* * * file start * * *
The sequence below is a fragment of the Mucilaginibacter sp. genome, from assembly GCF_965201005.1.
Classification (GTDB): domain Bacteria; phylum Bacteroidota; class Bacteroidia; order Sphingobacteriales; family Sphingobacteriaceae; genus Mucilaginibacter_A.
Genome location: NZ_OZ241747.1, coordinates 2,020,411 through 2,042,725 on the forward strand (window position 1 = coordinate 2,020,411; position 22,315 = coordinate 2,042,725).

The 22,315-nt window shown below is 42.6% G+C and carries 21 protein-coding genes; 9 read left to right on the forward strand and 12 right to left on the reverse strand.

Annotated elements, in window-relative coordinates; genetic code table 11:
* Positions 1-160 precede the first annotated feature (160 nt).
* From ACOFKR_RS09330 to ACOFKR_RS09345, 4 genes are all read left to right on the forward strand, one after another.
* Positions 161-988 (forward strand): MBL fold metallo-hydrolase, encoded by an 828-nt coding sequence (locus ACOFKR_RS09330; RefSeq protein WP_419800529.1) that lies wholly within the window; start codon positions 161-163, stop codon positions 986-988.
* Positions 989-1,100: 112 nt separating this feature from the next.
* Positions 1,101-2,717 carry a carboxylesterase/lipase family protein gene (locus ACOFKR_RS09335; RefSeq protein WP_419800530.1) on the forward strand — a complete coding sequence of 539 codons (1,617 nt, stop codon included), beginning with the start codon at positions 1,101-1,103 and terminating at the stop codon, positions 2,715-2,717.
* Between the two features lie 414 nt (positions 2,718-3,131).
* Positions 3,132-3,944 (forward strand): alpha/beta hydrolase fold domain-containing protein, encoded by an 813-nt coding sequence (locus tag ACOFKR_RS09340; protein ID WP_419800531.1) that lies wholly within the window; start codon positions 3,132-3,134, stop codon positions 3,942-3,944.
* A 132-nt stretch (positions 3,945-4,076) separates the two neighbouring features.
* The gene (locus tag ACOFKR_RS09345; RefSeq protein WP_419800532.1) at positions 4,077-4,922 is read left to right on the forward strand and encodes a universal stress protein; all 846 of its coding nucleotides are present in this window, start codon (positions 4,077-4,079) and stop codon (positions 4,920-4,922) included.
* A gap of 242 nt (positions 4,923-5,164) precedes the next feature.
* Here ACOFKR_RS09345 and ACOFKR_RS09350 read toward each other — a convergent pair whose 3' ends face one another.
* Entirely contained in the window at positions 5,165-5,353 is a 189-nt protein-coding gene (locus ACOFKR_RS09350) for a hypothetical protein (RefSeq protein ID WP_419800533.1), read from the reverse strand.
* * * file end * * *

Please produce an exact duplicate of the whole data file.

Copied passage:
The sequence below is a fragment of the Mucilaginibacter sp. genome, from assembly GCF_965201005.1.
Classification (GTDB): domain Bacteria; phylum Bacteroidota; class Bacteroidia; order Sphingobacteriales; family Sphingobacteriaceae; genus Mucilaginibacter_A.
Genome location: NZ_OZ241747.1, coordinates 2,020,411 through 2,042,725 on the forward strand (window position 1 = coordinate 2,020,411; position 22,315 = coordinate 2,042,725).

The 22,315-nt window shown below is 42.6% G+C and carries 21 protein-coding genes; 9 read left to right on the forward strand and 12 right to left on the reverse strand.

Annotated elements, in window-relative coordinates; genetic code table 11:
* Positions 1-160 precede the first annotated feature (160 nt).
* From ACOFKR_RS09330 to ACOFKR_RS09345, 4 genes are all read left to right on the forward strand, one after another.
* Positions 161-988 (forward strand): MBL fold metallo-hydrolase, encoded by an 828-nt coding sequence (locus ACOFKR_RS09330; RefSeq protein WP_419800529.1) that lies wholly within the window; start codon positions 161-163, stop codon positions 986-988.
* Positions 989-1,100: 112 nt separating this feature from the next.
* Positions 1,101-2,717 carry a carboxylesterase/lipase family protein gene (locus ACOFKR_RS09335; RefSeq protein WP_419800530.1) on the forward strand — a complete coding sequence of 539 codons (1,617 nt, stop codon included), beginning with the start codon at positions 1,101-1,103 and terminating at the stop codon, positions 2,715-2,717.
* Between the two features lie 414 nt (positions 2,718-3,131).
* Positions 3,132-3,944 (forward strand): alpha/beta hydrolase fold domain-containing protein, encoded by an 813-nt coding sequence (locus tag ACOFKR_RS09340; protein ID WP_419800531.1) that lies wholly within the window; start codon positions 3,132-3,134, stop codon positions 3,942-3,944.
* A 132-nt stretch (positions 3,945-4,076) separates the two neighbouring features.
* The gene (locus tag ACOFKR_RS09345; RefSeq protein WP_419800532.1) at positions 4,077-4,922 is read left to right on the forward strand and encodes a universal stress protein; all 846 of its coding nucleotides are present in this window, start codon (positions 4,077-4,079) and stop codon (positions 4,920-4,922) included.
* A gap of 242 nt (positions 4,923-5,164) precedes the next feature.
* Here ACOFKR_RS09345 and ACOFKR_RS09350 read toward each other — a convergent pair whose 3' ends face one another.
* Entirely contained in the window at positions 5,165-5,353 is a 189-nt protein-coding gene (locus ACOFKR_RS09350) for a hypothetical protein (RefSeq protein ID WP_419800533.1), read from the reverse strand.